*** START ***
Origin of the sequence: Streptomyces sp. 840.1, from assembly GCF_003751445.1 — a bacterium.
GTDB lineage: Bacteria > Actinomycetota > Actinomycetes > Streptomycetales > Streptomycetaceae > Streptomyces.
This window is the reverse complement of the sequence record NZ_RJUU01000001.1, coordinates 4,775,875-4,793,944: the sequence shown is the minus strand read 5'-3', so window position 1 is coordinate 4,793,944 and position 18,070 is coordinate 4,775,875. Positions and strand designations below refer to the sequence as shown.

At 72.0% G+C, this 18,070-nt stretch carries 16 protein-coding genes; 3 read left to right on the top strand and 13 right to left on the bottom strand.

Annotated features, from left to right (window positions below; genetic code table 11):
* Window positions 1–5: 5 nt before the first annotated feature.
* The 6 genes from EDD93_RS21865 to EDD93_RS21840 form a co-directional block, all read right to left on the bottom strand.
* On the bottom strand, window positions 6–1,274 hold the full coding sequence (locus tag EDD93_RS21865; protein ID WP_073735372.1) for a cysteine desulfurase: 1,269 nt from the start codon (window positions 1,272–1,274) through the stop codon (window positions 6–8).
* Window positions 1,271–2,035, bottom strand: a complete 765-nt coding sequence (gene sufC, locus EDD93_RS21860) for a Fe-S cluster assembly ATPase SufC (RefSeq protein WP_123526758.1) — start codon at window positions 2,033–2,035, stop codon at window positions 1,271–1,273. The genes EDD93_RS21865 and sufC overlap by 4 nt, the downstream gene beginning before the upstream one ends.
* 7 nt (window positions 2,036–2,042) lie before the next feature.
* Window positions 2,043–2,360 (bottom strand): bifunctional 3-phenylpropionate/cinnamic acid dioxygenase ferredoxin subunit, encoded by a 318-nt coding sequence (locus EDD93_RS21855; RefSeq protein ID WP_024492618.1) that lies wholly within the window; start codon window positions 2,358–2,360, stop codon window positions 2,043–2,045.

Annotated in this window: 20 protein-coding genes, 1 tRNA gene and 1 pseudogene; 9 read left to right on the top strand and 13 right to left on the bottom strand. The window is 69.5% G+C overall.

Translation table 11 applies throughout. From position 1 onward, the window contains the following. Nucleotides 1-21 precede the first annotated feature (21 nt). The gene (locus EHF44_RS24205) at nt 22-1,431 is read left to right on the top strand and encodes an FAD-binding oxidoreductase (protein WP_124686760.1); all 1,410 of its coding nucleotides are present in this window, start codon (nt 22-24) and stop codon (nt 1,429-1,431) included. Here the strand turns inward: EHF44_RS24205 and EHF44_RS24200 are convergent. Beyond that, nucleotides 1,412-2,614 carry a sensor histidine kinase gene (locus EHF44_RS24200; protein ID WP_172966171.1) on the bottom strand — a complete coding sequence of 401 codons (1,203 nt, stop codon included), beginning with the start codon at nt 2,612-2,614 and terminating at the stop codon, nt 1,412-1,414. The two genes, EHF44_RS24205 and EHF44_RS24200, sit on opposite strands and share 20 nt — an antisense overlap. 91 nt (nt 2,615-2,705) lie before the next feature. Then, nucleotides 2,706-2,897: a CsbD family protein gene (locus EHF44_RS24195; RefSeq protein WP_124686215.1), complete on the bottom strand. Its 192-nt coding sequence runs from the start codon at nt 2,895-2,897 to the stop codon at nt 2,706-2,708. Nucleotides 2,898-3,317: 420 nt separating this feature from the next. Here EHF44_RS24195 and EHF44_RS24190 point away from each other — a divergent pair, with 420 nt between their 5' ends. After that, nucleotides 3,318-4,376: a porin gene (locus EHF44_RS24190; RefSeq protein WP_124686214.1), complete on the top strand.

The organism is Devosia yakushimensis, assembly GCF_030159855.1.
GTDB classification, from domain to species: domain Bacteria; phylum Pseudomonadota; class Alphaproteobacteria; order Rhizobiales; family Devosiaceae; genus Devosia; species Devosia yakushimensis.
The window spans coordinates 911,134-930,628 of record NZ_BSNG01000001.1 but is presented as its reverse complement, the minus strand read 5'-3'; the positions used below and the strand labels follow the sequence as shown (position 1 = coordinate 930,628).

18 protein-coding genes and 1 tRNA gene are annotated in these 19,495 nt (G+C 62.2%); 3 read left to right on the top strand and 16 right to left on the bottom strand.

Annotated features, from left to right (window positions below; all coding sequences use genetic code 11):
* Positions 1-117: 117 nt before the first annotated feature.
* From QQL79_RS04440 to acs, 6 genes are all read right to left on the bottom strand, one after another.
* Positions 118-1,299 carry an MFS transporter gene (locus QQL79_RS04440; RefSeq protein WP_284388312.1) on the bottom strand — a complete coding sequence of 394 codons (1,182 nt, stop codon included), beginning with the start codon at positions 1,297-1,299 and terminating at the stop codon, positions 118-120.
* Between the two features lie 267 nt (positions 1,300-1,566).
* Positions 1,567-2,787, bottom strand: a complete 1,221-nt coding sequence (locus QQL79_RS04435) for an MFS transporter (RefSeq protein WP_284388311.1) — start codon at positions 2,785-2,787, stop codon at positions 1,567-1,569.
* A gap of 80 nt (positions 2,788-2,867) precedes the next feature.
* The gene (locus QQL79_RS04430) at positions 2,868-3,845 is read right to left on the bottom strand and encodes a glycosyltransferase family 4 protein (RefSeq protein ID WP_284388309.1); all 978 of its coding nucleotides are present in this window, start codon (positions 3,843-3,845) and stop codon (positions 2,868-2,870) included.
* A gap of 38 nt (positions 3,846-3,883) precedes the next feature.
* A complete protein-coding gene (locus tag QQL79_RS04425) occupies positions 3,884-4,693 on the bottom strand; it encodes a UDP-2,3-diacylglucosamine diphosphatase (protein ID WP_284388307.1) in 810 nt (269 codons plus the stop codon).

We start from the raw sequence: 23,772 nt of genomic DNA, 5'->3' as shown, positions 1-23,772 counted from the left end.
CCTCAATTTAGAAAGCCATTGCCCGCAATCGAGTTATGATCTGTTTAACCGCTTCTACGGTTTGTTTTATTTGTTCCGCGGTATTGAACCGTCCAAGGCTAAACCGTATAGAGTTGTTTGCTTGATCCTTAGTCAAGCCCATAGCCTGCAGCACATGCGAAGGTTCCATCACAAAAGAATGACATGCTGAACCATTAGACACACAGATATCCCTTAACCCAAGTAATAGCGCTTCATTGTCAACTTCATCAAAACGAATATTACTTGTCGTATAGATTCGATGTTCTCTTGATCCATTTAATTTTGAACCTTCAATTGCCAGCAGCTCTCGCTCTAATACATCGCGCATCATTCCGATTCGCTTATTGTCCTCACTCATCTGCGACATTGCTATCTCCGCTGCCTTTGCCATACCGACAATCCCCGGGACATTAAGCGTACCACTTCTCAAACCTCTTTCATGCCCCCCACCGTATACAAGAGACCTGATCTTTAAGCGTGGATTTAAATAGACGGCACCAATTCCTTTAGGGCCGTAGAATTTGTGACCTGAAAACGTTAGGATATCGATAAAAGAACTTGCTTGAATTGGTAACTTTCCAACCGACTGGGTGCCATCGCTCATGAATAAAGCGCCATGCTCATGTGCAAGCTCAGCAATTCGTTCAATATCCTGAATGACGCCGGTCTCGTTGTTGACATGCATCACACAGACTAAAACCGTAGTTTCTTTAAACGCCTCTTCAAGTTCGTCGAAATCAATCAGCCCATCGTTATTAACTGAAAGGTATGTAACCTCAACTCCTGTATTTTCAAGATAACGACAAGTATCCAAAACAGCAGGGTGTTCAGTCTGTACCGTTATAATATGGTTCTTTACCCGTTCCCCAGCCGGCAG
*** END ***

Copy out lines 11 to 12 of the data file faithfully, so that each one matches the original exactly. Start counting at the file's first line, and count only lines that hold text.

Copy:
* Window positions 2,043–2,360 (bottom strand): bifunctional 3-phenylpropionate/cinnamic acid dioxygenase ferredoxin subunit, encoded by a 318-nt coding sequence (locus EDD93_RS21855; RefSeq protein ID WP_024492618.1) that lies wholly within the window; start codon window positions 2,358–2,360, stop codon window positions 2,043–2,045.

Annotated in this window: 20 protein-coding genes, 1 tRNA gene and 1 pseudogene; 9 read left to right on the top strand and 13 right to left on the bottom strand. The window is 69.5% G+C overall.